Per a new patent licensing agreement inked with General Dynamics Itronix, Microsoft has opened access to its Android-related innovations to the maker of rugged mobile computing devices.
I(t should be clear by now that using Google’s open source Android platform is not free, at least not as far as Microsoft is concerned.
The software giant’s extended intellectual property portfolio also covers technologies built into Android, innovations that the company is more than willing to license to third parties, for a price.
The new IP deal covers all General Dynamics Itronix devices running the Android platform, a Microsoft spokesperson confirmed for Softpedia.
“The completion of this agreement enables Itronix to meet the evolving demands of our customers with more diverse applications and increased functionality in products that incorporate the Android platform,” said Mark Johnston, director of Strategic Computing Solutions for General Dynamics Itronix.
The move is nothing new for the Redmond company. Microsoft penned similar patent licensing agreements that covered Linux.
Similarly, the software giant is expecting companies embracing Google’s open source Android operating system to pay royalties for the technology included in the platform that it holds patents for.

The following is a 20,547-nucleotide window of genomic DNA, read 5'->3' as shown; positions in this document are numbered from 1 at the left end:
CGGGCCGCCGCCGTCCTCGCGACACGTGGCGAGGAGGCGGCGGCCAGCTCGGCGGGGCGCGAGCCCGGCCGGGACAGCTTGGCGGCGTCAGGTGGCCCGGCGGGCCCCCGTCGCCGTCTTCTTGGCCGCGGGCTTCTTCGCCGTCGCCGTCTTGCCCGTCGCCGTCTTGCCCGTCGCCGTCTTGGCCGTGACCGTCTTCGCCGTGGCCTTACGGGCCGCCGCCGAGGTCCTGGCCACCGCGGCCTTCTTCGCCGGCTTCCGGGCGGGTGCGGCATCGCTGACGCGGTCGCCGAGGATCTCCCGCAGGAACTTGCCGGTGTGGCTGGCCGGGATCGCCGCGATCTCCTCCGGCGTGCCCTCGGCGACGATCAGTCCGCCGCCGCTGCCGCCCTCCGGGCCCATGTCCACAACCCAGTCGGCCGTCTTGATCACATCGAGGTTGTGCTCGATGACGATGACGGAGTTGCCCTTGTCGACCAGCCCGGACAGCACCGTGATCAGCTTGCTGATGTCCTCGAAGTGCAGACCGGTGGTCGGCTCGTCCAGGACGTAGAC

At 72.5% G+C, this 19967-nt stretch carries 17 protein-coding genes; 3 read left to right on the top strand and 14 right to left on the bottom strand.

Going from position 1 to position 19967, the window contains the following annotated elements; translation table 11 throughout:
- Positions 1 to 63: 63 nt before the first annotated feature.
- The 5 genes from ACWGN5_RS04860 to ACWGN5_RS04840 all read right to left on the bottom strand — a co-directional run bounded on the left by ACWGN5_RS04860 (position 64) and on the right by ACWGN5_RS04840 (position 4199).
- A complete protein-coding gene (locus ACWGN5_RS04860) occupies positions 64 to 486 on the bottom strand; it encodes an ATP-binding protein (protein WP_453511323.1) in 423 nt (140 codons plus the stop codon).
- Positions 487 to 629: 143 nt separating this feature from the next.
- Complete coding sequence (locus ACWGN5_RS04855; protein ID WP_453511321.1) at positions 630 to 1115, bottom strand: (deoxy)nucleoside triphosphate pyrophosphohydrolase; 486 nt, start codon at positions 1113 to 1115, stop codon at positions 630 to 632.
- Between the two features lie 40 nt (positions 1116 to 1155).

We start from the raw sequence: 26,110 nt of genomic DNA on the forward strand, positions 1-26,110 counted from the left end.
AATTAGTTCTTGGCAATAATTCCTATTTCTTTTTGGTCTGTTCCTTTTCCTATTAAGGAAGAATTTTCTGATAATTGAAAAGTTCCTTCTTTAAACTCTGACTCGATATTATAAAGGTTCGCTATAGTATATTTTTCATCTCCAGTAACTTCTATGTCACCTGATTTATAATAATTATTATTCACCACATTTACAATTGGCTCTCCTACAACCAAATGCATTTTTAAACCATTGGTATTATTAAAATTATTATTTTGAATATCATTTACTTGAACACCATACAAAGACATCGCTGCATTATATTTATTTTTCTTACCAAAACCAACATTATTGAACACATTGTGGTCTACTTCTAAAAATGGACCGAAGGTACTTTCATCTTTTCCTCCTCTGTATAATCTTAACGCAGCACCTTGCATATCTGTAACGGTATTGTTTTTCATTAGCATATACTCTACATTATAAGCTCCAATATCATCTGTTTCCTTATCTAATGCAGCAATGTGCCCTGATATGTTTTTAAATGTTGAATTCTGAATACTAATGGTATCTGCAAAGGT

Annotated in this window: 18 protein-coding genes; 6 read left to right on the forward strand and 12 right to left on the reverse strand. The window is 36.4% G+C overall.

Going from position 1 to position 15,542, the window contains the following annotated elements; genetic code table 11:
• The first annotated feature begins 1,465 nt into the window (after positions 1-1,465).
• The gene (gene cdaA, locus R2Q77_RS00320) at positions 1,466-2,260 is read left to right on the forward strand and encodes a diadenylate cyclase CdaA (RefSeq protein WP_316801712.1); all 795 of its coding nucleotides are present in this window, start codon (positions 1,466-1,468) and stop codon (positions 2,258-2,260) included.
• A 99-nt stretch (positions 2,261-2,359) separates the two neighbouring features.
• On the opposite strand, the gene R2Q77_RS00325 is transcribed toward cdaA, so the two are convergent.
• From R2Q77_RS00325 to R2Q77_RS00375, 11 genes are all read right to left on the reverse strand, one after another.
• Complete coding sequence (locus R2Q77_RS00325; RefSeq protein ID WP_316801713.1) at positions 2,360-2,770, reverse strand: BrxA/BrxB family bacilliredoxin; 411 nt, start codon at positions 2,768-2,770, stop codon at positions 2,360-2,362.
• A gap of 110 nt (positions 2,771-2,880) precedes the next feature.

“We are pleased to have reached this agreement with General Dynamics Itronix, which is an example of how industry leaders address intellectual property,” added Horacio Gutierrez, corporate vice president and deputy general counsel of Intellectual Property and Licensing at Microsoft.
The actual details of the Microsoft and General Dynamics Itronix Sign IP deal were not disclosed, financial details included.
Those familiar with past Microsoft license agreements know that the financial aspects of such deals are never made public. However, the Redmond company did indicate that will receive royalties from General Dynamics Itronix for its use of Android, although both parties are keeping mum on the actual amount.